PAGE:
After a series of meetings round the country at which it gained plenty of farmer support for its campaign, as well as backing from Beef & Lamb NZ and Federated Farmers, MIE has decided that it is now time to inject some muscle and structure into its plans. Chairman Richard Young said last week they had made this decision to ensure that they have an agreed solution and plan ready for the start of next season.

 

This is in spite of the confidential discussions between the four largest meat companies which have not yet reached a conclusion, but next season is only three months away on 1 October. MIE has talked to all the main meat companies and appears to have no desire to pre-empt the outcome of those discussions, but wants to try and make sure things don’t drag on well into next season without any progress.

 

MIE has now reduced its goal of having 80% of the meat industry combined in farmer ownership to a more realistic 60%, although it is still very doubtful how this will be achieved. Another major goal to have all livestock supply on contract to one processor has also been replaced by a commitment to supply stock to specification. The goal of transparency and fair treatment for all suppliers remains a key plank of the programme, while the costs of restructuring are to be shared by all industry stakeholders including the Government, except unions.

 

This is still a very optimistic wish list. It is uncertain just what a farmer owned trading entity with 60% market share would achieve, even if the necessary mergers and acquisitions happened. It leaves 40% of the industry in non farmer hands with almost certainly stronger balance sheets and more capacity for innovation and productivity improvement. My impression is that MIE’s original desire was to sort out the state of the sheep meat sector, but the board has now decided beef must be included, if the plan is to work.

 

With a maximum of 40% of sheep and beef farmers attending the meetings, this still means 60% didn’t attend, although some of those may support the objectives. It also ignores dairy farmers who provide around 40% of the industry’s cattle supply. A dairy farmer’s only thoughts with his cull cows are to get them off the farm as soon as possible and to receive a fair price for them.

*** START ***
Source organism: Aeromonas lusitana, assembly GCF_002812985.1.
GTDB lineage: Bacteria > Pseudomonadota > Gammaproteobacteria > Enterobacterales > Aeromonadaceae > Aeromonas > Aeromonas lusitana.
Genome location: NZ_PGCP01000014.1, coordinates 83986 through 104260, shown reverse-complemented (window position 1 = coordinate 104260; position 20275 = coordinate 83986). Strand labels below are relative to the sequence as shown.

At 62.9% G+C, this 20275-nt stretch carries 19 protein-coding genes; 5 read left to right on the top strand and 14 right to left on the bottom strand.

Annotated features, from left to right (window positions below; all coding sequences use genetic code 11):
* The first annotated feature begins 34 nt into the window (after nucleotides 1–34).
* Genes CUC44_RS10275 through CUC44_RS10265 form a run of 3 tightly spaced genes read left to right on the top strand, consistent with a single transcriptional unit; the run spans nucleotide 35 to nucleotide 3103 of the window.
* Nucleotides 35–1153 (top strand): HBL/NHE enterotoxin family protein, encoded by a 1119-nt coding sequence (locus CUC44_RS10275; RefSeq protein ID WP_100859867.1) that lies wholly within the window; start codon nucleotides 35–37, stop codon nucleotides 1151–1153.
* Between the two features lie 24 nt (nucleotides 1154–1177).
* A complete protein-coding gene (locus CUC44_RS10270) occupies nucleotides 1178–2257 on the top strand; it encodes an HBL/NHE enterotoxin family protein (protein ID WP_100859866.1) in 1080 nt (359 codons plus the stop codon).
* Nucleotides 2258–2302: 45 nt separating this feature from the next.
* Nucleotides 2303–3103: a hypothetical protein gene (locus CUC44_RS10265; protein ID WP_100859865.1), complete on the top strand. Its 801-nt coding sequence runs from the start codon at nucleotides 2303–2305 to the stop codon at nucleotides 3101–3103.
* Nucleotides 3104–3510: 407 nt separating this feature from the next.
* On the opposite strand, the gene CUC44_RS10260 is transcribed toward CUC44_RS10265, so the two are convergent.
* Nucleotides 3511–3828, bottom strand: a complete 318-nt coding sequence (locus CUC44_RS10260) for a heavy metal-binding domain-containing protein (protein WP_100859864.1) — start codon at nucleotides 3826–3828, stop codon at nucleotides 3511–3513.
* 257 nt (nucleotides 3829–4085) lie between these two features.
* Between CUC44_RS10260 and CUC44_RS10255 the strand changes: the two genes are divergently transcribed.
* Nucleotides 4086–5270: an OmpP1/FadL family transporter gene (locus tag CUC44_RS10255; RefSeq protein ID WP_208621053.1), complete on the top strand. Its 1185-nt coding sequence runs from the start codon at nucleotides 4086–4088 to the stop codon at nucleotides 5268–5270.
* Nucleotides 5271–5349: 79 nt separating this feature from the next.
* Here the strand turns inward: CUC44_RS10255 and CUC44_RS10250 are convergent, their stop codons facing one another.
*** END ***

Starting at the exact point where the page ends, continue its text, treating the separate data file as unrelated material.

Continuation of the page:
A former livestock manager’s opinion of cull cows was that it’s the only time dairy farmers can behave like capitalists, because everything else is handled by the cooperative. So it’s hard to see how MIE can expect the meat companies, some of which specialise in grinding beef, to change their procurement methods for this part of their business.

 

I sympathise with MIE’s intentions, as well as the efforts to achieve progress before the start of the season. But realistically there will be no industry restructure in three months. There is currently no indication any of the meat processors are yet in serious financial trouble which reduces the likelihood of a Weddel or Fortex type of event in the near future.

 

Nor can I see the Government wanting to get involved in forcing a restructure of an industry, none of it state owned, which is completely exposed to commercial forces including the value of the New Zealand dollar and international commodity prices.

 

MIE says it will seek any required legislation which I presume could mean trying to enforce any of the following measures: merger of the coops, Silver Fern Farms and Alliance, sale into the farmer owned entity of one or more companies to reach the target market share, mandatory livestock supply contracts to specified meat companies, and a moratorium on any new meat plants or additional shift capacity.

 

What on earth would the Commerce Commission say about all that?

 

 

Fixed price contracts not the answer

May 8, 2013

When farmers want certainty of income and livestock prices aren’t very good, thoughts often turn to fixed price contracts. But they have never really taken off because I suspect neither farmers nor meat exporters are very keen on them, although Silver Fern Farms continues to offer its Backbone contracts with reasonable uptake. (more…)